Intro: Removing Life Insurance Proceeds From Your Taxable Estate
Under the Bush tax cuts, as extended by Obama, no federal estate tax is assessed upon the first $5.12 million of an individual’s taxable estate. On January 1, 2013, federal estate tax exemption amounts will drop to $1 million per person. As such, it is about to be much easier for a person’s assets to exceed $1 million once life insurance is included. While many of us in the estate planning and financial planning world expect that the federal estate tax threshold will soon be raised to $3.5 million per person, there is still a window of time in which anything after the first $1 million will of an estate will be taxed at 55%.
Let me repeat that: While the federal estate tax exemption was set at $5,000,000 and the estate tax rate was set at 35% for the 2010 and 2011 tax years, and the exemption increased to $5,120,000 for 2012, on January 1, 2013, the exemption and rate are scheduled to revert back to the numbers that were in effect in 2001/2002 – meaning a $1,000,000 estate tax exemption and 55% estate tax rate.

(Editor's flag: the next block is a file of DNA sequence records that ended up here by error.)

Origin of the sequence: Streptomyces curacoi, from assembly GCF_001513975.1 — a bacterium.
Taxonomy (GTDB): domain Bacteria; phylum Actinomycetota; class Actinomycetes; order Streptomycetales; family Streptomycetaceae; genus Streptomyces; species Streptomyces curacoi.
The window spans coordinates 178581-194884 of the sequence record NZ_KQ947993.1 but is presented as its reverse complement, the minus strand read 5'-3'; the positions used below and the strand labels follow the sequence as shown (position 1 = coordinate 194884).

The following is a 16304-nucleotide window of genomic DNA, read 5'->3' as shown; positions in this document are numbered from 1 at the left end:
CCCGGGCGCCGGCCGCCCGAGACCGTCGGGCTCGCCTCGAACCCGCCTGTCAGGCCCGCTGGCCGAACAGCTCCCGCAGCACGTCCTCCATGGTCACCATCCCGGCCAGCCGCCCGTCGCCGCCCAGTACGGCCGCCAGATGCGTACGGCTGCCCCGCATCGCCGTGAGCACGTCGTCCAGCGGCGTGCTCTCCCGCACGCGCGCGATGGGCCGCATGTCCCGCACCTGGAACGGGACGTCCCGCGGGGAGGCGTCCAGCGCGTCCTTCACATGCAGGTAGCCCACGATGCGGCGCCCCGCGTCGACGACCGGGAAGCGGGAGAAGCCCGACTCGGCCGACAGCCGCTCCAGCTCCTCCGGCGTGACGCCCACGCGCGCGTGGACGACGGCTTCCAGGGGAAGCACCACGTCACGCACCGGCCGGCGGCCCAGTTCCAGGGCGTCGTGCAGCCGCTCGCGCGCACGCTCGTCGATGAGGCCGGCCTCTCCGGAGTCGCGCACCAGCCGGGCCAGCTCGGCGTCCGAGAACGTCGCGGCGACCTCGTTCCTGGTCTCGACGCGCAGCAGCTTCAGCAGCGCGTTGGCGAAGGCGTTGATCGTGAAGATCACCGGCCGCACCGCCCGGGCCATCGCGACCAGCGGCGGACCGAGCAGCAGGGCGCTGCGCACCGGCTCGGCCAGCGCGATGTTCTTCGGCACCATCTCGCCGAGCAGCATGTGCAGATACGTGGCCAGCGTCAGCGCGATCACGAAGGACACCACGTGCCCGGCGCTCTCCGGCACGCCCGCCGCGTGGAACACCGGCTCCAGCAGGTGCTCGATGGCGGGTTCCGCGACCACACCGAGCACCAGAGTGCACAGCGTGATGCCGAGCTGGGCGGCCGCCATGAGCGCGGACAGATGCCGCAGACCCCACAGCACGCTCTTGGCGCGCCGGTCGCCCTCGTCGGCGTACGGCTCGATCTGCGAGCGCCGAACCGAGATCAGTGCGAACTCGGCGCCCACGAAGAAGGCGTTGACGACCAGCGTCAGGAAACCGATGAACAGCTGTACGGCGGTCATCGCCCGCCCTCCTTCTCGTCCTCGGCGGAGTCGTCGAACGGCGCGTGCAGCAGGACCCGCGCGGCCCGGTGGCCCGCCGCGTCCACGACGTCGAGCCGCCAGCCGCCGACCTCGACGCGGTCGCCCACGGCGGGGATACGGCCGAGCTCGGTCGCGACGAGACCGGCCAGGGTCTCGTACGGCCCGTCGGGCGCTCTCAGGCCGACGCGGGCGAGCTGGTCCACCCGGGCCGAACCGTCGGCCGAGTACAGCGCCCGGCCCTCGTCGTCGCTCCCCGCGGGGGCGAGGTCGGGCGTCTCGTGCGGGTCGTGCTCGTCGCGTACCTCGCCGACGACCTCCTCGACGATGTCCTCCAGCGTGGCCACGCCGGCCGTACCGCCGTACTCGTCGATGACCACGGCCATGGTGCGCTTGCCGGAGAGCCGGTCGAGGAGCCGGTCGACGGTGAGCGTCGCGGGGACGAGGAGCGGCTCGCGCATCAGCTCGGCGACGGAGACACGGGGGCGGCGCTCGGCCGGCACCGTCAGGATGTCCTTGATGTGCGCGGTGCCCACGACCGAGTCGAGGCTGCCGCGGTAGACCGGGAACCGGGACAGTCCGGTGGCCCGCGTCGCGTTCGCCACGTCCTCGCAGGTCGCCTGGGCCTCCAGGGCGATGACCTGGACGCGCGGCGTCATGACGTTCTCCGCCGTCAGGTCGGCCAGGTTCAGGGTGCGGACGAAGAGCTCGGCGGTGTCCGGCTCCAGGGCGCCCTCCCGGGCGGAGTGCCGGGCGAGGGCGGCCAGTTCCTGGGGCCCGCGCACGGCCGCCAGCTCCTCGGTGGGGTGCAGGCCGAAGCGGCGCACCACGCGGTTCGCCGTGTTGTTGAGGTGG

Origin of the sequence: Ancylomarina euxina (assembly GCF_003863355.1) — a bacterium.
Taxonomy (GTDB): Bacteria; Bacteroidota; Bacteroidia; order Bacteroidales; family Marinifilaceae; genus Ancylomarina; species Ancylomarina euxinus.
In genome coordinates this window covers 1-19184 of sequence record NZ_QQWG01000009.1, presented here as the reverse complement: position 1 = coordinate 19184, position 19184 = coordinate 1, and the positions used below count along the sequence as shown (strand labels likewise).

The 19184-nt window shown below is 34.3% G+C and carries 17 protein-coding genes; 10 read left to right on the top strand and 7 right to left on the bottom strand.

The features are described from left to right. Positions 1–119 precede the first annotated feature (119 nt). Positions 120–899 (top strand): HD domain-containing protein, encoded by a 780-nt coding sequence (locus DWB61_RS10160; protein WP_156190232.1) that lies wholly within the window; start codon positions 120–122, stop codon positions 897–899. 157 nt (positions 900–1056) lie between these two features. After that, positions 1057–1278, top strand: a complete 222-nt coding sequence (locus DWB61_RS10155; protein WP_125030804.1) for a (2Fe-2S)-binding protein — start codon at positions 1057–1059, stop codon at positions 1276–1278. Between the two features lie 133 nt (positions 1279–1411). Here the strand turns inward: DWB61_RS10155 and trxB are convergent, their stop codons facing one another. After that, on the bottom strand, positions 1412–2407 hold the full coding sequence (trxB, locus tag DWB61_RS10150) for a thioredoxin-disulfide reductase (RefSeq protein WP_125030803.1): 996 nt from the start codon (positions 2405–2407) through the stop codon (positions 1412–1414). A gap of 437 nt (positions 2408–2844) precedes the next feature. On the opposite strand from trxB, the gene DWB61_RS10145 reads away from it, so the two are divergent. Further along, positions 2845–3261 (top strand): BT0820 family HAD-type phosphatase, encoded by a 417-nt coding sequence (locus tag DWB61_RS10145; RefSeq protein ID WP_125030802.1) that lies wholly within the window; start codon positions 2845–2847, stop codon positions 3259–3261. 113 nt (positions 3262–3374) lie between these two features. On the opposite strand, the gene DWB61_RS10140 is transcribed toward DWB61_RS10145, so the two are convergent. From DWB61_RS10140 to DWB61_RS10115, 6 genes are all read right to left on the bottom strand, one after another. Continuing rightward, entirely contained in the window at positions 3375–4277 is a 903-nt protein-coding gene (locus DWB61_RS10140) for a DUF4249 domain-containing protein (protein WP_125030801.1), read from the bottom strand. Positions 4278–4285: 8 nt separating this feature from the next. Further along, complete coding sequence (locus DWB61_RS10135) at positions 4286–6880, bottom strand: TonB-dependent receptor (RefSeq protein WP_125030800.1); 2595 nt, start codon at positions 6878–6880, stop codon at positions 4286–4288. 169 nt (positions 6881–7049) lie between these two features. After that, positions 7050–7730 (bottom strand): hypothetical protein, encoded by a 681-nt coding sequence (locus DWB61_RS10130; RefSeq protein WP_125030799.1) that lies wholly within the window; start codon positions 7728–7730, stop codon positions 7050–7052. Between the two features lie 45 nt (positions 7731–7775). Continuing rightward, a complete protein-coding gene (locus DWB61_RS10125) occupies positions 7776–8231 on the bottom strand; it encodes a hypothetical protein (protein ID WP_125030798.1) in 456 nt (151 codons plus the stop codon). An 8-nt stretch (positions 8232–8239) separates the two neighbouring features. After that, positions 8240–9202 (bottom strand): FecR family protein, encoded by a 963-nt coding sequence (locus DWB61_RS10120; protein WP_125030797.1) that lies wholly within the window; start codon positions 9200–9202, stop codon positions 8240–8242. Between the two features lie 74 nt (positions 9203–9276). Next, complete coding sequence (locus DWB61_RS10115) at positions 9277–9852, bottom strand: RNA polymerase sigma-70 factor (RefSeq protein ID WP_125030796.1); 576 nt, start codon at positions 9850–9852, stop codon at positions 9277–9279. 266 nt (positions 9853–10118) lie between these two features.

Without proper planning, this could mean a big tax bill before insurance proceeds could be used for the needs of your spouse or partner, children, and other beneficiaries. If you want to avoid life insurance proceeds, consult with an experienced attorney to help you navigate through this situation.